aspects of management of practical work, educational technology and improvisation in science
instruction.


CONCEPTUAL FRAMEWORK

Laboratory inquiry-based experimentation has long played a vital role in science education
(Hofstein & Lunetta, 1982, 2004). This is supported by Dewey (1938)s pragmatist philosophical
justification for the need and inclusion of experience in education who argue that knowledge is
based on experience and reality is found through interaction of individuals with the environment
(Ornstein & Hunkins, 2004). This research looks at the interaction through improvised laboratory
work and virtual experimentation. Millar (1991) in Kelly, Brown & Crawford (2000) showed that
experiments in school science could be used as a basis for negotiation of meaning, but not as a
means for theory testing or falsifying. Millar (1991) in Kelly et al (2000) also recommended that
experiments be used in school science as a means of communicating abstract concepts through
examples, demonstrating what counts as good (i.e. scientific), and identifying approaches to
problem solving. The teachers role is therefore to cultivate critical thinking (Ornstein & Hunkins,
2004). There is need for engaging learners in physical actions and social negotiations (Kelly et al,
2000) in the learning of science. Laboratory procedures are required than could be written and
illustrated in even the most detailed guides or instructions. Written materials were found to be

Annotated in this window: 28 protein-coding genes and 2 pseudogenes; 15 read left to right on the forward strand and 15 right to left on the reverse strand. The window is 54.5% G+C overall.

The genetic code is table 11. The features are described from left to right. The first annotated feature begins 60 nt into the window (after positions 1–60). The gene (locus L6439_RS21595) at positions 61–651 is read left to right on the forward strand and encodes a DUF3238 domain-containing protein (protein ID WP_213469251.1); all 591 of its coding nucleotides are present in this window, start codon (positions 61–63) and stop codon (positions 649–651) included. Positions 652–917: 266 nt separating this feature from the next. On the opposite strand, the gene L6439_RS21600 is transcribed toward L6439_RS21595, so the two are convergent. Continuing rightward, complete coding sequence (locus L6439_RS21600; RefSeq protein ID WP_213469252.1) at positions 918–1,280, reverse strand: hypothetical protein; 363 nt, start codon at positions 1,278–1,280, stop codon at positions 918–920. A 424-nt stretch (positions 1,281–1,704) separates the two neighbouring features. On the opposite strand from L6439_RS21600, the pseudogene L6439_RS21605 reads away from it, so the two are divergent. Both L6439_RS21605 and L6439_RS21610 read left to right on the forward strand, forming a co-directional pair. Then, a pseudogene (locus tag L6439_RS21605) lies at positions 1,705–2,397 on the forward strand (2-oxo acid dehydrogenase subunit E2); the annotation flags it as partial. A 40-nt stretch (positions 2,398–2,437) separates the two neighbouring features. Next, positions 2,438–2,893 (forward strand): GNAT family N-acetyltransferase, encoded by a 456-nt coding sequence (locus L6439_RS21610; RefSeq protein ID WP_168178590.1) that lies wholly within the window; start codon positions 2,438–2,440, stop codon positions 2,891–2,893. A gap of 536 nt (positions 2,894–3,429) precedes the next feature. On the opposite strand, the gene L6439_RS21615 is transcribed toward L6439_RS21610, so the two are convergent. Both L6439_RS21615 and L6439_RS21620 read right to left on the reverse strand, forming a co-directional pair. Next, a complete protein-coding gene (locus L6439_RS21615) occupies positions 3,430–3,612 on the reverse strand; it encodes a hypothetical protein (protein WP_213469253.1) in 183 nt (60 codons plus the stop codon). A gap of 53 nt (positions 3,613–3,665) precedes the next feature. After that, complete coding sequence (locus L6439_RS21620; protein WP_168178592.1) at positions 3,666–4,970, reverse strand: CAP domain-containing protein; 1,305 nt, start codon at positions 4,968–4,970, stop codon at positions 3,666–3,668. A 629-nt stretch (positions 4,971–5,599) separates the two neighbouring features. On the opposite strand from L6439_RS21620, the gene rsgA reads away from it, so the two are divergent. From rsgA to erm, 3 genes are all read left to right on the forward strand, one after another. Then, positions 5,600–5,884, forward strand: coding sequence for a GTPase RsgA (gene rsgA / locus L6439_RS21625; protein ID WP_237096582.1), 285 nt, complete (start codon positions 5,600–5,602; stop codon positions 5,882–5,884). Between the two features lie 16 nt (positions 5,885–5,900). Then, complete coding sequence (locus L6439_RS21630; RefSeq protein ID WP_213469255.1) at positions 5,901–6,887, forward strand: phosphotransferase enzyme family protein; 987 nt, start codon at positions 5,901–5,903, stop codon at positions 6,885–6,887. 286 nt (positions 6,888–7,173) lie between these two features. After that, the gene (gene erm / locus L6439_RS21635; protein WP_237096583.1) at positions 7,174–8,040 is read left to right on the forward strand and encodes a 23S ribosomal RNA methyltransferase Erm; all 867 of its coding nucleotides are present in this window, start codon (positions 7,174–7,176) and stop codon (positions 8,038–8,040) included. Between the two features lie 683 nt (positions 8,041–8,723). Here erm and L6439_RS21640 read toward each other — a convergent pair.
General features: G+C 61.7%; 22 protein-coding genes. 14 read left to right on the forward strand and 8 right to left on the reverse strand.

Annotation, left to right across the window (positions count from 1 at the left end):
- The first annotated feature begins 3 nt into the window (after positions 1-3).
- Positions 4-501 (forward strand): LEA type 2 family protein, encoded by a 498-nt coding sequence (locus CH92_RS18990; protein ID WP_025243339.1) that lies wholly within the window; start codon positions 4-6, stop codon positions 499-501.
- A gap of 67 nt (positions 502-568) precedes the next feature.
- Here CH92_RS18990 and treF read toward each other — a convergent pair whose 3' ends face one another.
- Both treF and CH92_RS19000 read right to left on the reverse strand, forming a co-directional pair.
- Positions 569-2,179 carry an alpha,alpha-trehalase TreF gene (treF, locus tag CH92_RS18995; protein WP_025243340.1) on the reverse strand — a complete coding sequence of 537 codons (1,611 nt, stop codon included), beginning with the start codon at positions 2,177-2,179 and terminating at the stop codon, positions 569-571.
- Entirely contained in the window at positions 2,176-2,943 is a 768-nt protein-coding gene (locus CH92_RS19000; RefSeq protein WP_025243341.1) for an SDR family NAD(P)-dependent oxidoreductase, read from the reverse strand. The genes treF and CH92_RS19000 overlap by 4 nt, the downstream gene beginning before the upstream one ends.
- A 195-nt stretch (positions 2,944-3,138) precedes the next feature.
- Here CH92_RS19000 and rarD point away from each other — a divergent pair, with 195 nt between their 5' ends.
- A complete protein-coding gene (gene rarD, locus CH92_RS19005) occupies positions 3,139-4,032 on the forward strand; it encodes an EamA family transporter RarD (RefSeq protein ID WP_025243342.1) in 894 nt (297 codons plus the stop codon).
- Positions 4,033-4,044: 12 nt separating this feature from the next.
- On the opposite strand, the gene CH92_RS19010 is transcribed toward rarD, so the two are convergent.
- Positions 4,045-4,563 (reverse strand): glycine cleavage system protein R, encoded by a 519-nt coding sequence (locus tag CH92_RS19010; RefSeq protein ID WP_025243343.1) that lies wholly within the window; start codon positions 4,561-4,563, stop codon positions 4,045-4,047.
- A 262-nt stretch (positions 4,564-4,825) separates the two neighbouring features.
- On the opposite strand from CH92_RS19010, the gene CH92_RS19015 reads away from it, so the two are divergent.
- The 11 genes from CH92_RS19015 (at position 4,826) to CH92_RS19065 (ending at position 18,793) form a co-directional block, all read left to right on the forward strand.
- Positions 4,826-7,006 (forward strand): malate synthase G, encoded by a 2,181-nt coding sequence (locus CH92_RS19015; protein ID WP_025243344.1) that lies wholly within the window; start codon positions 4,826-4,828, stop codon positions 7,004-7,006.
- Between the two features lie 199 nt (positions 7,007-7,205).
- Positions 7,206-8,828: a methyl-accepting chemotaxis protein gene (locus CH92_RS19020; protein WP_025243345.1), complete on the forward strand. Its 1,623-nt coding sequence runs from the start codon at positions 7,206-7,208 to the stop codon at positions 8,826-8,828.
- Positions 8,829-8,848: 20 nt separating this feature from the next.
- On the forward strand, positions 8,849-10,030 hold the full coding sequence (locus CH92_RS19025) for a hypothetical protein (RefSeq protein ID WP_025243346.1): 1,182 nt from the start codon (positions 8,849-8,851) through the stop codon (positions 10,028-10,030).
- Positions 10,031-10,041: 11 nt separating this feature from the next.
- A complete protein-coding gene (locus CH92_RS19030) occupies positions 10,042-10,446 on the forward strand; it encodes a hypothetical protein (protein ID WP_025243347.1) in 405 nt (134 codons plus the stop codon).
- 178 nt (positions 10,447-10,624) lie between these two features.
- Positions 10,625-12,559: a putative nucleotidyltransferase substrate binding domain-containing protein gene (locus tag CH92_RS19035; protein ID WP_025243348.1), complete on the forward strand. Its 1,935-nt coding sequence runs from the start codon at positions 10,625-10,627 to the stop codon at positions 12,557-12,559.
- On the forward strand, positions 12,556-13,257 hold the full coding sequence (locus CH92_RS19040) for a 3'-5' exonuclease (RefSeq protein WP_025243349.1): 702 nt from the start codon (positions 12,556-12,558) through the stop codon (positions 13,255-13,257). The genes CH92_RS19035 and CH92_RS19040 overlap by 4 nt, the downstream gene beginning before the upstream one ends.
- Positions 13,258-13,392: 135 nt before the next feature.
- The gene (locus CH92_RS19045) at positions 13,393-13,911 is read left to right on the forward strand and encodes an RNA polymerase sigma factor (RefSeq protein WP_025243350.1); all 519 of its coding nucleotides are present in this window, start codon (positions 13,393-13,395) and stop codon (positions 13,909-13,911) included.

insufficient in providing descriptions of scientific procedures (Kelly et al, 2000). Carlsen (1992)
also argued that discourse practices in classroom settings are not only to transmit what is known
as science they also model science as a process.

Use of improvised and virtual laboratory experimentation in Science teaching 29


The importance of traditional laboratory teaching involving practical experimentation and hands-
on work however has in no way decreased as a result of computerized simulation experiments
though considerable pedagogical advantage may also be gained by the integration of ICT tools
used in teaching science and technology particularly by integrating virtual laboratories (Scheckler,
2003; Kocijancic & Sullivan, 2002). Classroom use of ICT for teaching science and technology
has increased dramatically in recent years and has proved to be effective in a variety of situations
(Newton, 1997; Roggers, 1997; Sassi, 2000 and Roggers & Wild, 1994 cited in Kocijancic &
Sullivan, 2002). Virtual experimentation provided through interactive computer-based simulations
has proven to have a positive impact on students evolving skills, attitudes and conceptual
understanding (de Jong & Njoo, 1992; Tao & Gunstone, 1999; Ronen & Eliahu, 2000; Hsu &
Thomas, 2002; Huppert & Lazarowitz, 2002; Zacharia & Anderson, 2003; Zacharia, 2003; de
Jong, 2006). This is because there are specific scientific phenomena students normally engage in